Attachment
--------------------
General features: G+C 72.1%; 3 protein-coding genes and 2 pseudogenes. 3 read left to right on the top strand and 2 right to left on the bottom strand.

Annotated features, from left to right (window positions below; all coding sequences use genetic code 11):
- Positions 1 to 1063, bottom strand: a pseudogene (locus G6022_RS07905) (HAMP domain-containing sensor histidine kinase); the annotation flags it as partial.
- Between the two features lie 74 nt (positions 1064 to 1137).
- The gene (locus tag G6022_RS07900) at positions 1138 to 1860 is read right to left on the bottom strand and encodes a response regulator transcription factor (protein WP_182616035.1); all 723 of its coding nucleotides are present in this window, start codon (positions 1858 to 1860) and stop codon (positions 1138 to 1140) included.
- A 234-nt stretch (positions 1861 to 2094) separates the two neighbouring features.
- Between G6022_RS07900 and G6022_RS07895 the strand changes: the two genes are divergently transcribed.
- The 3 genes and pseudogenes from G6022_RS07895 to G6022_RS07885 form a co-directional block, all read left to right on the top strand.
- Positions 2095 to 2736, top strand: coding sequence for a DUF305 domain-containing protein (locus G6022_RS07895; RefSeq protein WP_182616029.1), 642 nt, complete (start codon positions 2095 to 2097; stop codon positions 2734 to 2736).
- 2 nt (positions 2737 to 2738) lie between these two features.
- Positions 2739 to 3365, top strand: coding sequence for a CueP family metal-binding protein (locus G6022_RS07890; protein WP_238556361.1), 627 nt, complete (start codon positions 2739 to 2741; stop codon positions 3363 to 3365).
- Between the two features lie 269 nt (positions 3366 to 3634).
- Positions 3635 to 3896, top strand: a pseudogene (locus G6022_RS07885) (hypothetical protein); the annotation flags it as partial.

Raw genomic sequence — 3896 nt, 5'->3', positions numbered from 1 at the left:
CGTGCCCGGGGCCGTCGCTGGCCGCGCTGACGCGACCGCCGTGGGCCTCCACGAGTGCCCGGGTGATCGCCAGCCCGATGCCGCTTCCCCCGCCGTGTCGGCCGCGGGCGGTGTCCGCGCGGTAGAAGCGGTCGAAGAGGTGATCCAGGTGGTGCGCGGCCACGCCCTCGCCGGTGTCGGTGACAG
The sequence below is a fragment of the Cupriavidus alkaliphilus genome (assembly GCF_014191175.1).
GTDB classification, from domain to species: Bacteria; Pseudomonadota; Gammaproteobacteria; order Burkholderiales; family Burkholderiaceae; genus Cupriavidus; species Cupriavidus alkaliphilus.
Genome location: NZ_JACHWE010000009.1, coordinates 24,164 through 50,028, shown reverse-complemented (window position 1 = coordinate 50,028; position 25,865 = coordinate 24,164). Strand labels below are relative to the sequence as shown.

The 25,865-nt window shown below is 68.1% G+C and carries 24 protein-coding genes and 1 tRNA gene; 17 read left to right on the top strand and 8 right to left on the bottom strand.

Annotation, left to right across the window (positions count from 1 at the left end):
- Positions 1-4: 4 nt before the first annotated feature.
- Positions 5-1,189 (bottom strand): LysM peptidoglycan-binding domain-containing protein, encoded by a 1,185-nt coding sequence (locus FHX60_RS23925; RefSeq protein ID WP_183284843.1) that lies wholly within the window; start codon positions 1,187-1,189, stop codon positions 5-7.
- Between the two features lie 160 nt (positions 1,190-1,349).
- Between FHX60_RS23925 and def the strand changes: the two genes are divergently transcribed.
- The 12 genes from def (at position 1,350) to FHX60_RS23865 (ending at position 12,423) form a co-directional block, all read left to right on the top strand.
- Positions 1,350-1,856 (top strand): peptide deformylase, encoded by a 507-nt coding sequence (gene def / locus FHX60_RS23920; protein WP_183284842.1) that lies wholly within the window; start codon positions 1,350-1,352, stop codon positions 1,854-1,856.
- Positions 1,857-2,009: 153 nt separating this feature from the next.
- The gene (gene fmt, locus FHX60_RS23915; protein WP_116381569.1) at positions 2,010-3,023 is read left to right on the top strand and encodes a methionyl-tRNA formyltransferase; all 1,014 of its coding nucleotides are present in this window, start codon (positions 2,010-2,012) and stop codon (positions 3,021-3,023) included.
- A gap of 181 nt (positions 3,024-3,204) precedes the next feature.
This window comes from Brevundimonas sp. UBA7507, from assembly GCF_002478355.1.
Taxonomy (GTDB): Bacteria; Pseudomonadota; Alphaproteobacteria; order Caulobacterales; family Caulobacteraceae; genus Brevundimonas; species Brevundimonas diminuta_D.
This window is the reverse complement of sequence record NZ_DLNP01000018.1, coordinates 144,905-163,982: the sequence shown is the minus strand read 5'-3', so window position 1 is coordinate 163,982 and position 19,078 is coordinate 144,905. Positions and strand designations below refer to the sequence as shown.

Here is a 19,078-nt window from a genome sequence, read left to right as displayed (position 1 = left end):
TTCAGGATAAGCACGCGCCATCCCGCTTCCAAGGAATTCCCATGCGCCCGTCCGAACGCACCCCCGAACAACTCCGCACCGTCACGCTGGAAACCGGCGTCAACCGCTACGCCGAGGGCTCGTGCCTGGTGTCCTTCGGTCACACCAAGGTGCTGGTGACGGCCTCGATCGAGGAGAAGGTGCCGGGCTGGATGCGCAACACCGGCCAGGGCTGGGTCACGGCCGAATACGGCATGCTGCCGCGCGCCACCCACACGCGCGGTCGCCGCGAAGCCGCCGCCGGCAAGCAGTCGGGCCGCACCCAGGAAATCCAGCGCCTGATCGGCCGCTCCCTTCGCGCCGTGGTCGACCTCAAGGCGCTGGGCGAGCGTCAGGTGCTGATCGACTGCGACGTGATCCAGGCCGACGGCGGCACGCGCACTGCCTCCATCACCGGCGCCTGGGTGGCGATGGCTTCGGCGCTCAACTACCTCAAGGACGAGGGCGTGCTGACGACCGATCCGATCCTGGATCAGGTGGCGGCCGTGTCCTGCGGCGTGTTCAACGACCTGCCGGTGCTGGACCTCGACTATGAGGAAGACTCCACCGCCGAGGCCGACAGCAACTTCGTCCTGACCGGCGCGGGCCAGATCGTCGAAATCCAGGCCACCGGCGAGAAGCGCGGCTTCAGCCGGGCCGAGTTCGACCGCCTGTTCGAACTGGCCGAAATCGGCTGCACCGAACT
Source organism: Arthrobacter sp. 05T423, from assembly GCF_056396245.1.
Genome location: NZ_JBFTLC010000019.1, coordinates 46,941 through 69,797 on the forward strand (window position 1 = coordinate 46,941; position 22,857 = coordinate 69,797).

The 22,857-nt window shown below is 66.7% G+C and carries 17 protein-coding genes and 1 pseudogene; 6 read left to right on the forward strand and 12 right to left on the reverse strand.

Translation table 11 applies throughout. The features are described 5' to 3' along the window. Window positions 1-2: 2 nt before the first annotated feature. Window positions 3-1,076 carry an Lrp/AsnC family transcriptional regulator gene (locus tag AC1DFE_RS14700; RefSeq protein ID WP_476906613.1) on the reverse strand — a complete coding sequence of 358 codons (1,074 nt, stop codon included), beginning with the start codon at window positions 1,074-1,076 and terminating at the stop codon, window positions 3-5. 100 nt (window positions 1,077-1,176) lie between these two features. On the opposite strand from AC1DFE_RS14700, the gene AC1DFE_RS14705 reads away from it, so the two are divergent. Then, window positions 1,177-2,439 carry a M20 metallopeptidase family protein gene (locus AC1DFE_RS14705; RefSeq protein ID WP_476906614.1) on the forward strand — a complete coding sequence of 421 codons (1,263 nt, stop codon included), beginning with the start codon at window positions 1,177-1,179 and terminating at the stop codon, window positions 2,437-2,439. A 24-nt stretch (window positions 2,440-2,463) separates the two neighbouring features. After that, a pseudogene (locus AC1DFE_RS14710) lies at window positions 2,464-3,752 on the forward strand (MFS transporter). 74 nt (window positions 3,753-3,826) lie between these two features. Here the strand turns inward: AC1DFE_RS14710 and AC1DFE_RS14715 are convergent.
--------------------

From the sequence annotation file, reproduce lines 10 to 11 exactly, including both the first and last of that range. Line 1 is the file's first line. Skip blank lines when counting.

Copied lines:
- 2 nt (positions 2737 to 2738) lie between these two features.
- Positions 2739 to 3365, top strand: coding sequence for a CueP family metal-binding protein (locus G6022_RS07890; protein WP_238556361.1), 627 nt, complete (start codon positions 2739 to 2741; stop codon positions 3363 to 3365).